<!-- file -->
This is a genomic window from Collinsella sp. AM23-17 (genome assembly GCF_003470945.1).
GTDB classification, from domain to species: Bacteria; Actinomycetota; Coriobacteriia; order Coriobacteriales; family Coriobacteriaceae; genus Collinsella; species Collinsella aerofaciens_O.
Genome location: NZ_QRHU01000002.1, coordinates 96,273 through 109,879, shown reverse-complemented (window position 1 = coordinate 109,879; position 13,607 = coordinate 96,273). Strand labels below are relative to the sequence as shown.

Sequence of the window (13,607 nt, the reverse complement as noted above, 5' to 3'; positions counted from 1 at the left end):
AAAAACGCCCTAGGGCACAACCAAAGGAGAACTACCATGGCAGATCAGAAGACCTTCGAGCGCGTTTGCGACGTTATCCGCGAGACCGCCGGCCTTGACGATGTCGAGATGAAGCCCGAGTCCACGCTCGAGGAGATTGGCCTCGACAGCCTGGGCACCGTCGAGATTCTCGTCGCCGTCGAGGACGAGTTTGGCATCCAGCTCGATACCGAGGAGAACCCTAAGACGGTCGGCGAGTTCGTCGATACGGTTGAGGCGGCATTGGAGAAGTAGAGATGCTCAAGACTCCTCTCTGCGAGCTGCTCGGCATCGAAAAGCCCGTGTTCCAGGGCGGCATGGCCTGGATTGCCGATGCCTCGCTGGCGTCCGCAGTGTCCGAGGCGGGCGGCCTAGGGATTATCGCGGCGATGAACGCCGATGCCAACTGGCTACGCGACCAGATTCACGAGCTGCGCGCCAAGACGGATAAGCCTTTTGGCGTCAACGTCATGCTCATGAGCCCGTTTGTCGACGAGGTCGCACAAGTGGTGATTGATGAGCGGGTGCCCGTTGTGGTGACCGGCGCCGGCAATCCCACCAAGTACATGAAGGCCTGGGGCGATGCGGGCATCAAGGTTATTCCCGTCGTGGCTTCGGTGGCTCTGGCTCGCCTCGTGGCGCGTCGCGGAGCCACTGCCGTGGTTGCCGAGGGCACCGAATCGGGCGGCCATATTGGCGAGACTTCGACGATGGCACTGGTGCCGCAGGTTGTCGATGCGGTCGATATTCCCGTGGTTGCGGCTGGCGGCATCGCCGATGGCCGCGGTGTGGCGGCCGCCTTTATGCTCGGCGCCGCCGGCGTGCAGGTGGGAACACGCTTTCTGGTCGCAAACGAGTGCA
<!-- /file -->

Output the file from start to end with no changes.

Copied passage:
This is a genomic window from Collinsella sp. AM23-17 (genome assembly GCF_003470945.1).
GTDB classification, from domain to species: Bacteria; Actinomycetota; Coriobacteriia; order Coriobacteriales; family Coriobacteriaceae; genus Collinsella; species Collinsella aerofaciens_O.
Genome location: NZ_QRHU01000002.1, coordinates 96,273 through 109,879, shown reverse-complemented (window position 1 = coordinate 109,879; position 13,607 = coordinate 96,273). Strand labels below are relative to the sequence as shown.

Sequence of the window (13,607 nt, the reverse complement as noted above, 5' to 3'; positions counted from 1 at the left end):
AAAAACGCCCTAGGGCACAACCAAAGGAGAACTACCATGGCAGATCAGAAGACCTTCGAGCGCGTTTGCGACGTTATCCGCGAGACCGCCGGCCTTGACGATGTCGAGATGAAGCCCGAGTCCACGCTCGAGGAGATTGGCCTCGACAGCCTGGGCACCGTCGAGATTCTCGTCGCCGTCGAGGACGAGTTTGGCATCCAGCTCGATACCGAGGAGAACCCTAAGACGGTCGGCGAGTTCGTCGATACGGTTGAGGCGGCATTGGAGAAGTAGAGATGCTCAAGACTCCTCTCTGCGAGCTGCTCGGCATCGAAAAGCCCGTGTTCCAGGGCGGCATGGCCTGGATTGCCGATGCCTCGCTGGCGTCCGCAGTGTCCGAGGCGGGCGGCCTAGGGATTATCGCGGCGATGAACGCCGATGCCAACTGGCTACGCGACCAGATTCACGAGCTGCGCGCCAAGACGGATAAGCCTTTTGGCGTCAACGTCATGCTCATGAGCCCGTTTGTCGACGAGGTCGCACAAGTGGTGATTGATGAGCGGGTGCCCGTTGTGGTGACCGGCGCCGGCAATCCCACCAAGTACATGAAGGCCTGGGGCGATGCGGGCATCAAGGTTATTCCCGTCGTGGCTTCGGTGGCTCTGGCTCGCCTCGTGGCGCGTCGCGGAGCCACTGCCGTGGTTGCCGAGGGCACCGAATCGGGCGGCCATATTGGCGAGACTTCGACGATGGCACTGGTGCCGCAGGTTGTCGATGCGGTCGATATTCCCGTGGTTGCGGCTGGCGGCATCGCCGATGGCCGCGGTGTGGCGGCCGCCTTTATGCTCGGCGCCGCCGGCGTGCAGGTGGGAACACGCTTTCTGGTCGCAAACGAGTGCA